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Billions of Positrons Created for Antimatter Research
A team of Livermore researchers has developed an improved method for creating a large number of positrons in a laboratory, opening the door to new areas of antimatter research. Led by physicist Hui Chen in the Physical and Life Sciences Directorate, the team used a short-pulse, ultraintense laser to irradiate a millimeter-thick gold target. “Previously, we concentrated on making positrons using paper-thin targets,” says physicist Scott Wilks, who designed and modeled the experiment using computer codes. “Recent simulations showed that millimeter-thick gold would produce far more positrons. We were excited to see so many of them.”

In the experiment, the laser ionizes and accelerates electrons, which are driven right through the gold target. The electrons interact with the gold nuclei, which serve as a catalyst to create positrons. Because the laser concentrates energy in space and time, it produces positrons more rapidly and in greater density than ever before in a laboratory.

Particles of antimatter are almost immediately annihilated by contact with normal matter and converted to pure energy (gamma rays). Normal matter and antimatter are thought to have been in balance in the very early universe, but because of an “asymmetry,” the antimatter decayed or was annihilated. Scientists have yet to determine why the observable universe is apparently almost entirely matter, whether other places are almost entirely antimatter, and what might be possible if antimatter could be harnessed.

Laser production of antimatter is not entirely new. Livermore researchers detected about 100 particles in experiments 10 years ago on the since-decommissioned Nova petawatt laser. With a better target and a more sensitive detector, Chen’s team directly detected more than 1 million particles per laser shot. From that sample, the scientists infer that about 100 billion positron particles were produced in total.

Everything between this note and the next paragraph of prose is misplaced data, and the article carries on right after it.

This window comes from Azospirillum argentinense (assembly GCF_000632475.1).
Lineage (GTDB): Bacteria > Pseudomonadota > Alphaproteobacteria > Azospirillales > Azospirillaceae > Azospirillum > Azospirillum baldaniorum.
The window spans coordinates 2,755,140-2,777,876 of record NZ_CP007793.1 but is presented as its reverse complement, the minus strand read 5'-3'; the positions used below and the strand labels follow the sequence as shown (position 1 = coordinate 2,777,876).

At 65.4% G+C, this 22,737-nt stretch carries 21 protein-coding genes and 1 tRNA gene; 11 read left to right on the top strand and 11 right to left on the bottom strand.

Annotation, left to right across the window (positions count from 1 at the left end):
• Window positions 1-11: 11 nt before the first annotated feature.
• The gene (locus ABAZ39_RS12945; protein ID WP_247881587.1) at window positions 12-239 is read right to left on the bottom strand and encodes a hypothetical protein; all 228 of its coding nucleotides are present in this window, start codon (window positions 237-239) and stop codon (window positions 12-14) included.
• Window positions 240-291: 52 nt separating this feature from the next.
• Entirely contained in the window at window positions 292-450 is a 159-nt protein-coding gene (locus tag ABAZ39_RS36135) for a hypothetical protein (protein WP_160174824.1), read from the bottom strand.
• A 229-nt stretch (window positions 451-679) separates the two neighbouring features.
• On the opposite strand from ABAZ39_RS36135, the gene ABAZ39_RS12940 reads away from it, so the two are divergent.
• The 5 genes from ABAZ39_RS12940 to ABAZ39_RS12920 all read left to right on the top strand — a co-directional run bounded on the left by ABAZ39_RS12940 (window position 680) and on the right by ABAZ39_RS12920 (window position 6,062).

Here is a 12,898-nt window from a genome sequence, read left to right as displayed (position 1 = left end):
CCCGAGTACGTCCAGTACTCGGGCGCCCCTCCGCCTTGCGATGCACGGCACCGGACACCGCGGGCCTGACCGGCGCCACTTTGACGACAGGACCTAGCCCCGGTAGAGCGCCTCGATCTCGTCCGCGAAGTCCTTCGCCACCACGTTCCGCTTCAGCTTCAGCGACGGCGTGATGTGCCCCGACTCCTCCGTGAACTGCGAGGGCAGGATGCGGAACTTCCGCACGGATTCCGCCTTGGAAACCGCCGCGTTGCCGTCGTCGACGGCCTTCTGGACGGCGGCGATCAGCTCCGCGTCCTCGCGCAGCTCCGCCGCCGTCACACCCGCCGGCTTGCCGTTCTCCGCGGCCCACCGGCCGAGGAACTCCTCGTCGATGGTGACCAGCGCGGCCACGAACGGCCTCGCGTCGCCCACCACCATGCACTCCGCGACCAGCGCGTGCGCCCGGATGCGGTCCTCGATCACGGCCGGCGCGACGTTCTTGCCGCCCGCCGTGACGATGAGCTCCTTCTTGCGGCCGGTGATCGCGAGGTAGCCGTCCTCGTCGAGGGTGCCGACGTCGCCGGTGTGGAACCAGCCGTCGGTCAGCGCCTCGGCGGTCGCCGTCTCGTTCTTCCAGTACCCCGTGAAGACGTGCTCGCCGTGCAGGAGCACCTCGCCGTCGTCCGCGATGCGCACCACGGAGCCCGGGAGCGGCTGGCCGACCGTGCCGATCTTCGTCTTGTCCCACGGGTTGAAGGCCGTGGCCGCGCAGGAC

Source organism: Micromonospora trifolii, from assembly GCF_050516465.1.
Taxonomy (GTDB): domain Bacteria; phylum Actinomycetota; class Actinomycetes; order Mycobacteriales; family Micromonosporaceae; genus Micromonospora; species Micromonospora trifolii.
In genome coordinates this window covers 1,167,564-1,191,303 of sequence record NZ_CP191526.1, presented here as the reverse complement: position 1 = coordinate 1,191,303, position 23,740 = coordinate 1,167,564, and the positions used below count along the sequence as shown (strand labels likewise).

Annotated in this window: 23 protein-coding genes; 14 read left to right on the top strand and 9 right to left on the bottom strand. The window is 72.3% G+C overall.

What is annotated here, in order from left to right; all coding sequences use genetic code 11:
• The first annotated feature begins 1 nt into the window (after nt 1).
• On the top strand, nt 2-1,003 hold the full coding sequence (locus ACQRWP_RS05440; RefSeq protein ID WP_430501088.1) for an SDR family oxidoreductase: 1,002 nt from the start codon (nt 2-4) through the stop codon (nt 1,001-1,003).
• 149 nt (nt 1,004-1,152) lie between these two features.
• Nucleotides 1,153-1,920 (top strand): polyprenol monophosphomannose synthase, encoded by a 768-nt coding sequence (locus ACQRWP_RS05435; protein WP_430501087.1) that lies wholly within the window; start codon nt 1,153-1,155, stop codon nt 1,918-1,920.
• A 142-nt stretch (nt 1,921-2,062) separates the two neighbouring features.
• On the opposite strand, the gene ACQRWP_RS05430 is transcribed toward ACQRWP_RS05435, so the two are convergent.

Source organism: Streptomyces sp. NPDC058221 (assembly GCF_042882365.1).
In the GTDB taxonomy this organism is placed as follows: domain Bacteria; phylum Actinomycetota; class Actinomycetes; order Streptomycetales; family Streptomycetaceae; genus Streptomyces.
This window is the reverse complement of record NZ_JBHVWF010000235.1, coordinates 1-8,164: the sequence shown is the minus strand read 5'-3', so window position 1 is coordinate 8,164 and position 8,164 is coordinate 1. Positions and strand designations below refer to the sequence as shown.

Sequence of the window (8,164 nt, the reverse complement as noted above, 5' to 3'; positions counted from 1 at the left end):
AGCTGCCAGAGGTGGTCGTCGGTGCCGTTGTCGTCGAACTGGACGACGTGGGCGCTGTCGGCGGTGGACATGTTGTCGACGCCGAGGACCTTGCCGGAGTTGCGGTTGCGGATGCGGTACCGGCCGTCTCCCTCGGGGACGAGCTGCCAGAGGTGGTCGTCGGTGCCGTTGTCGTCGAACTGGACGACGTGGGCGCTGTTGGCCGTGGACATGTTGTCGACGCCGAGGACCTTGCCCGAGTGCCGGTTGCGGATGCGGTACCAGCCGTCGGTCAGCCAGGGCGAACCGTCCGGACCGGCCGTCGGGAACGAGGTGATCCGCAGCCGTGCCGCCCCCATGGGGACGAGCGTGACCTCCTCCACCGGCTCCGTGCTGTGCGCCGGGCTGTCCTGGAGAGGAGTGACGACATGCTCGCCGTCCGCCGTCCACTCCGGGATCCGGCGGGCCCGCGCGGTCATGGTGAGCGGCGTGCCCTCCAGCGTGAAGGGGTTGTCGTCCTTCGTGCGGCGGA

Chen presented the team’s results in November 2008 at the American Physical Society’s Division of Plasma Physics meeting.
Contact: Hui Chen (925) 423-5974 (chen33@llnl.gov).

Mechanical Response without Heat or Electricity
Laboratory researchers in collaboration with the Institut für Angewandte und Physikalische Chemie of the Universität Bremen and the Institut für Nanotechnologie of the Forschungszentrum Karlsruhe (both in Germany) have found a new method that directly converts chemical energy into a mechanical response without generating heat or electricity first. The team led by chemist Juergen Biener from Livermore’s Nanoscale Synthesis and Characterization Laboratory took a sample of nanoporous gold and alternately exposed it to ozone and carbon monoxide. Using the oxidation of carbon monoxide by ozone as a driver, the team achieved reversible macroscopic strain amplitudes of up to 0.5 percent.

The experiment is based on surface-chemistry-induced changes of the surface stress at a metal–gas interface, which in turn cause the sample to contract and expand. “Like nature’s muscles, our actuator directly converts chemical energy into a mechanical response without generating heat or electricity first,” says Biener.

The team selected nanoporous gold for several reasons. It has remarkable catalytic properties and can sustain high stresses. In addition, its open-cell foam morphology allows for mass transport. The research showed that ozone exposure leads to oxygen absorption, which triggers sample contraction by modifying the surface stress. Exposure to carbon monoxide then restores the original sample dimensions by removing the absorbed oxygen.

Using molecular dynamics simulations, the team independently tested the effect of surface stress on the equilibrium shape of nanoporous gold and its structural building blocks. “These simulations allowed us to understand the stress–strain response of nanoporous gold,” says Biener. He adds that the team’s research, which appeared in the November 30, 2008, issue of Nature Materials, could be applied to developing a new generation of chemical-driven sensor and actuation devices.
Contact: Juergen Biener (925) 422-9081 (biener2@llnl.gov).


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